In 1991, a 35-year-old mail carrier named Kathleen was seven months along in her pregnancy when she learned she was expecting triplets.
“She was absolutely terrified,” Kathleen’s daughter Rikki Jump, 32, tells TODAY.com. (Kathleen is a private person and does not wish to have her last name identified.)
Kathleen, who is deaf, was working for the United States Postal Service, while her husband, Lee, had a job as a long-haul truck driver. At the time, Lee was 58, and had two grown children from a previous marriage.
Since Lee had undergone a vasectomy prior to meeting Kathleen, the couple used donor sperm. There is always a possibility of multiples with intrauterine insemination (IUI), because the procedure often involves the use of fertility medication.
"He reluctantly agreed that yes, I could have a baby," Kathleen tells TODAY.com.
Rikki says three babies would have pushed them into poverty.
“They were not prepared financially to raise triplets,” Rikki says of her parents. “And there was also the issue of my dad’s age — he was already getting up there in years.”
Together, Kathleen and Lee made the decision to place two of their daughters for adoption.
Rikki says Kathleen received a sign that Kendall and Julianne were meant to be raised together.
“In the ultrasound that confirmed we were triplets, Kendall and I were both breech, and Julianne was head down. All the doctors said, ‘There is no way that will change,’” Rikki recalls. “Well, somehow, Kendall turned to be head down with Julianne. So my mom was like, ‘OK. They’re supposed to be together.’”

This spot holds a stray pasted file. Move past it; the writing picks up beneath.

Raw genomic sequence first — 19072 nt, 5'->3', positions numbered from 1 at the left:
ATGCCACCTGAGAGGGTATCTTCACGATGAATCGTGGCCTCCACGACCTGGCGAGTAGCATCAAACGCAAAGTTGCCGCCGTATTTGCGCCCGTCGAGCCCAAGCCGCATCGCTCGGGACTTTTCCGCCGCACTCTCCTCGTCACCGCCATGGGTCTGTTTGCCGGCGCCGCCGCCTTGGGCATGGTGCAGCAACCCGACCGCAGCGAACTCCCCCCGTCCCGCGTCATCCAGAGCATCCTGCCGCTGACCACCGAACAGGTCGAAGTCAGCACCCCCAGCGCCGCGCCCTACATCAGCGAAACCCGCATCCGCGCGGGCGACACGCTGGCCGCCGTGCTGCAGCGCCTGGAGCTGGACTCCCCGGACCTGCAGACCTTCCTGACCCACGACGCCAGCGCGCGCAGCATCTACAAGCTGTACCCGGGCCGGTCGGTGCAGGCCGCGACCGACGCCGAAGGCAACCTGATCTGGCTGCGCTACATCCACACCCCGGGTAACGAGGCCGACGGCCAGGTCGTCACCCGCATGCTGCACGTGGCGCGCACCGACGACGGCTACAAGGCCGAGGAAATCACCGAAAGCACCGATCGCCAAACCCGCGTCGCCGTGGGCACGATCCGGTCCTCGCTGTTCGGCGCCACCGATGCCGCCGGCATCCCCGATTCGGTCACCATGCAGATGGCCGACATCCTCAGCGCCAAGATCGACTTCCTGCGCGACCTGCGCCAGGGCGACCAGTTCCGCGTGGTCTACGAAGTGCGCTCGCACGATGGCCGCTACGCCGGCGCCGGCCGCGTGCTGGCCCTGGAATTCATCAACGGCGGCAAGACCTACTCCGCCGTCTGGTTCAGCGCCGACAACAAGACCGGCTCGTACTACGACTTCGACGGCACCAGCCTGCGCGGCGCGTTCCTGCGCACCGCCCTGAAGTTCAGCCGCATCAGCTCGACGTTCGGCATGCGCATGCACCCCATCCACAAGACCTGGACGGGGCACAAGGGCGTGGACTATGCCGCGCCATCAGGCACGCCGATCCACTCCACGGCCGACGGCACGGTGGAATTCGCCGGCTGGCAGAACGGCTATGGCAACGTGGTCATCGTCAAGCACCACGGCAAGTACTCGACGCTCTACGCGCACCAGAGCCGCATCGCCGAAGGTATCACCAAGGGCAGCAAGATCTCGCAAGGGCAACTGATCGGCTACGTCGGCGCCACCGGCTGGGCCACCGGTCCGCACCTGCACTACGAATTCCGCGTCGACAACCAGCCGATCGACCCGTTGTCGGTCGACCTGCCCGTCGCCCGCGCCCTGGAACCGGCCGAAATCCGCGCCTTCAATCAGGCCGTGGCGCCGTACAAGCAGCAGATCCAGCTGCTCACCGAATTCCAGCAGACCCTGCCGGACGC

Kathleen did not know then that Rikki and Julianne were identical twins.
After the babies were born in July 1991, Kathleen and Lee left the hospital with Rikki, while Kendall and Julianne went home to begin their life with adoptive parents Ken and Tina Scavo. The college sweethearts, who struggled with infertility for more than 6 years, had endured two failed adoptions.
Kathleen tells TODAY.com that she struggled to say goodbye to Kendall and Julianne, though she knew in her heart that they “belonged with Tina and Ken."
"I held each of them,” Kathleen says. “I remember thinking that it might have been a mistake to do this, but I’m very thankful that I did.
“The whole experience was so far out of the realm of anything I had ever or will ever experience in my entire life,” she adds.
Since it was initially an open adoption, Kathleen was able to visit with Kendall and Julianne. But after a year, the adoption became closed.
"Back then, the law was that birth mothers could come and reclaim their children. The news would show footage of birth mother's snatching their children back and I think Tina and Ken got nervous," Rikki says. "My mom was writing to them very frequently expressing guilt and shame and essentially saying if she could do it over again, she would have made a different choice."
"We were scared to death," Tina tells TODAY.com. "We'd waited 6 and a half years to become parents."
The families lived 40 minutes apart from each other in Colorado, but Kendall and Julianne didn't know about Rikki's existence until their parents gave them a special Christmas gift when they were 8 years old.
"They told Kendall and I that they had one present left for us, and it was the kind of present that cannot be wrapped in a box," Julianne told TODAY co-anchors Hoda Kotb and Savannah Guthrie on July 27. "They showed us a picture of Rikki, and let us know we had another sister out there."
Rikki, however, knew all about her sisters from Kathleen, and would imagine what life would be like if they were all together.
“I adored my parents, but I was a pretty lonely kid growing on a farm. We were very isolated. My mom worked the graveyard shift and my dad was gone a lot on the road,” Rikki says.